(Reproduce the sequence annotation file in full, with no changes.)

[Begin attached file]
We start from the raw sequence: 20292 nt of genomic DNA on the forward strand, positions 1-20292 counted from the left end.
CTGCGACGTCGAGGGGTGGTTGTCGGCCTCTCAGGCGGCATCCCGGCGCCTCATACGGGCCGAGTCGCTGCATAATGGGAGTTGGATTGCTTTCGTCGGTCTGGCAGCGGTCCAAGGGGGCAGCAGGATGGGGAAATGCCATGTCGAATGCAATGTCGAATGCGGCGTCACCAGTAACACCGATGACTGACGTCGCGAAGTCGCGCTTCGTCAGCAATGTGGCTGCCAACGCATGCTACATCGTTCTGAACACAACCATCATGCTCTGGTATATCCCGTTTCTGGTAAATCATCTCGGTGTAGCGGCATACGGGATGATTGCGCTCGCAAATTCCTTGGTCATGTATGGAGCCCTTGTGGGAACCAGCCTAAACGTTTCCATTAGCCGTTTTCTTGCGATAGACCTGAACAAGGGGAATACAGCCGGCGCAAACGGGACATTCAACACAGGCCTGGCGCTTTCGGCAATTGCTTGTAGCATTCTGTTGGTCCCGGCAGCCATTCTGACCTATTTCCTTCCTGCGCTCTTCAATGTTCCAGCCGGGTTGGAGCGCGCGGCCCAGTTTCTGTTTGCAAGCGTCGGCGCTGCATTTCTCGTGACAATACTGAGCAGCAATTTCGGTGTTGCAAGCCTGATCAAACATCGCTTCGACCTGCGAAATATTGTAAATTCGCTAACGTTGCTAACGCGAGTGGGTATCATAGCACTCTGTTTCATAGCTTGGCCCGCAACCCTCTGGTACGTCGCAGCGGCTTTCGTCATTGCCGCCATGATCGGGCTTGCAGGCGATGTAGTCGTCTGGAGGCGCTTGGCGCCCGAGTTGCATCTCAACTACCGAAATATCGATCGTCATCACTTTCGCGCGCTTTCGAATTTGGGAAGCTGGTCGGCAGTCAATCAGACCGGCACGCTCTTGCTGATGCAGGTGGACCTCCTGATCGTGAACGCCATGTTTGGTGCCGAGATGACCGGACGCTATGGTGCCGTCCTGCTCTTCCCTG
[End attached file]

We start from the raw sequence: 20292 nt of genomic DNA on the forward strand, positions 1-20292 counted from the left end.
CTGCGACGTCGAGGGGTGGTTGTCGGCCTCTCAGGCGGCATCCCGGCGCCTCATACGGGCCGAGTCGCTGCATAATGGGAGTTGGATTGCTTTCGTCGGTCTGGCAGCGGTCCAAGGGGGCAGCAGGATGGGGAAATGCCATGTCGAATGCAATGTCGAATGCGGCGTCACCAGTAACACCGATGACTGACGTCGCGAAGTCGCGCTTCGTCAGCAATGTGGCTGCCAACGCATGCTACATCGTTCTGAACACAACCATCATGCTCTGGTATATCCCGTTTCTGGTAAATCATCTCGGTGTAGCGGCATACGGGATGATTGCGCTCGCAAATTCCTTGGTCATGTATGGAGCCCTTGTGGGAACCAGCCTAAACGTTTCCATTAGCCGTTTTCTTGCGATAGACCTGAACAAGGGGAATACAGCCGGCGCAAACGGGACATTCAACACAGGCCTGGCGCTTTCGGCAATTGCTTGTAGCATTCTGTTGGTCCCGGCAGCCATTCTGACCTATTTCCTTCCTGCGCTCTTCAATGTTCCAGCCGGGTTGGAGCGCGCGGCCCAGTTTCTGTTTGCAAGCGTCGGCGCTGCATTTCTCGTGACAATACTGAGCAGCAATTTCGGTGTTGCAAGCCTGATCAAACATCGCTTCGACCTGCGAAATATTGTAAATTCGCTAACGTTGCTAACGCGAGTGGGTATCATAGCACTCTGTTTCATAGCTTGGCCCGCAACCCTCTGGTACGTCGCAGCGGCTTTCGTCATTGCCGCCATGATCGGGCTTGCAGGCGATGTAGTCGTCTGGAGGCGCTTGGCGCCCGAGTTGCATCTCAACTACCGAAATATCGATCGTCATCACTTTCGCGCGCTTTCGAATTTGGGAAGCTGGTCGGCAGTCAATCAGACCGGCACGCTCTTGCTGATGCAGGTGGACCTCCTGATCGTGAACGCCATGTTTGGTGCCGAGATGACCGGACGCTATGGTGCCGTCCTGCTCTTCCCTG